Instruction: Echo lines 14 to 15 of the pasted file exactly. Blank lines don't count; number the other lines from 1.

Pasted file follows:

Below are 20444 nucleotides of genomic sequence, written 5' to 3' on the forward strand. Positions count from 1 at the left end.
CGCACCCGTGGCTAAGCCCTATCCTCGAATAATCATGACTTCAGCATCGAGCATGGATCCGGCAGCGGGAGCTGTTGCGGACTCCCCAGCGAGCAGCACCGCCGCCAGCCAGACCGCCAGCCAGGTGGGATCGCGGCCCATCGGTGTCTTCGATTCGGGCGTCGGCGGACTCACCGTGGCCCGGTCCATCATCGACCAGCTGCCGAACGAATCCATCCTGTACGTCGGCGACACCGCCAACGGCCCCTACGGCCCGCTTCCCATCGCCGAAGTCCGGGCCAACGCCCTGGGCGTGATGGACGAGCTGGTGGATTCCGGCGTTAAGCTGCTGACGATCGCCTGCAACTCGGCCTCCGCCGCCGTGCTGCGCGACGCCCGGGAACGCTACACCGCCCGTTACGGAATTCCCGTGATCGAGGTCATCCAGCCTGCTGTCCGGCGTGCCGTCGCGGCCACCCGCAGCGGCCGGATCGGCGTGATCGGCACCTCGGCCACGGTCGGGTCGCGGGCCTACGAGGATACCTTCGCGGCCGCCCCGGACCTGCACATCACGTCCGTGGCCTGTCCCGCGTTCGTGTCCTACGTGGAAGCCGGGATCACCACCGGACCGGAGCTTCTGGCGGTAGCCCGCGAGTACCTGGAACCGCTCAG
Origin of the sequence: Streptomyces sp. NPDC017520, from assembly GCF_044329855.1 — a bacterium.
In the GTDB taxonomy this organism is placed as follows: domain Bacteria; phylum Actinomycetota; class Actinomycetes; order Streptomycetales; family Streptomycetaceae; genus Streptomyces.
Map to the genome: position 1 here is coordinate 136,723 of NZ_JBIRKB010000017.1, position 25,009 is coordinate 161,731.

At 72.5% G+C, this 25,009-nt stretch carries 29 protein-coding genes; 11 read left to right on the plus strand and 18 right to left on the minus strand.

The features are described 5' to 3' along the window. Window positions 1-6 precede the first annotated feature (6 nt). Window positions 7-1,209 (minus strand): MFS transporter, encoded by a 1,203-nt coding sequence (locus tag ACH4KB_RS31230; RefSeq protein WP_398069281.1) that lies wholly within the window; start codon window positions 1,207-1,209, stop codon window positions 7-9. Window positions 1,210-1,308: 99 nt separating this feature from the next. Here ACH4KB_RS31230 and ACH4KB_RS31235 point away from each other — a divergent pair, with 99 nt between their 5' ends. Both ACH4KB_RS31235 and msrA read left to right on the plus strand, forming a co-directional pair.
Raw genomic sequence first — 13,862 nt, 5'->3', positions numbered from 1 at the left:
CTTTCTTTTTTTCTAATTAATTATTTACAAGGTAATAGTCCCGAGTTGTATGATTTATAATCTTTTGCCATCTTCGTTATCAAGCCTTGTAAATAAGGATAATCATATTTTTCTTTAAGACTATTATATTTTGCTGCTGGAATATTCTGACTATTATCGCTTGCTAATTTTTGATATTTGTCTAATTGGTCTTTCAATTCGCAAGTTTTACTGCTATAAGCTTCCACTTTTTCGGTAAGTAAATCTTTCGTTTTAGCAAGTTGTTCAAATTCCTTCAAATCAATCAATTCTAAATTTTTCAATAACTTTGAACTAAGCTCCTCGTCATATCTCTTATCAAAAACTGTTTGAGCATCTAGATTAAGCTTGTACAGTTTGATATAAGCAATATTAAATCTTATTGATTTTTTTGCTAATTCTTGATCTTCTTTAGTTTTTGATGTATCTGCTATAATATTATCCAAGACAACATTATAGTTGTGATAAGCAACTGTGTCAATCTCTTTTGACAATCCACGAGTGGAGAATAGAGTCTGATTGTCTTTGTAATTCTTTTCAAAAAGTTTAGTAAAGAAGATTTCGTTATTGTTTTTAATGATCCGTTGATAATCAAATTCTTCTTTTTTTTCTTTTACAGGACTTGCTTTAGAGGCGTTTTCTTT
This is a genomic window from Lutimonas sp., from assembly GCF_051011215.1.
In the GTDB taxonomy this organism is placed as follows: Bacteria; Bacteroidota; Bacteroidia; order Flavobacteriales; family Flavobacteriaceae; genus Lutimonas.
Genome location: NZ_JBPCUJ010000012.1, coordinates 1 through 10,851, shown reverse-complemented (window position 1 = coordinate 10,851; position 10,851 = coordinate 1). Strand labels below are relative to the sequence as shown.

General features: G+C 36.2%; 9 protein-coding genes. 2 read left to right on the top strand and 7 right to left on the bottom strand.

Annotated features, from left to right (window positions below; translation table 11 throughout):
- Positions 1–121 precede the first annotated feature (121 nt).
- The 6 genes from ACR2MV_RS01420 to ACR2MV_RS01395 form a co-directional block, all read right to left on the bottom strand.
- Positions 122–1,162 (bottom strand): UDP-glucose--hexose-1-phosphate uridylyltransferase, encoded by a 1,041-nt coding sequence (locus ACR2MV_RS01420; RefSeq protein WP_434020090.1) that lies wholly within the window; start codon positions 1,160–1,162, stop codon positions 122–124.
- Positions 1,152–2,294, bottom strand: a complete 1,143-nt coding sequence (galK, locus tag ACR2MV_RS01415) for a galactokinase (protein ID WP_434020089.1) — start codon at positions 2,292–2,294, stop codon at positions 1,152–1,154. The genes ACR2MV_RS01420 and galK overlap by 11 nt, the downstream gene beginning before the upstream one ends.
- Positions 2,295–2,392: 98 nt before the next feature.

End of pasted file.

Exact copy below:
Annotated features, from left to right (window positions below; translation table 11 throughout):
- Positions 1–121 precede the first annotated feature (121 nt).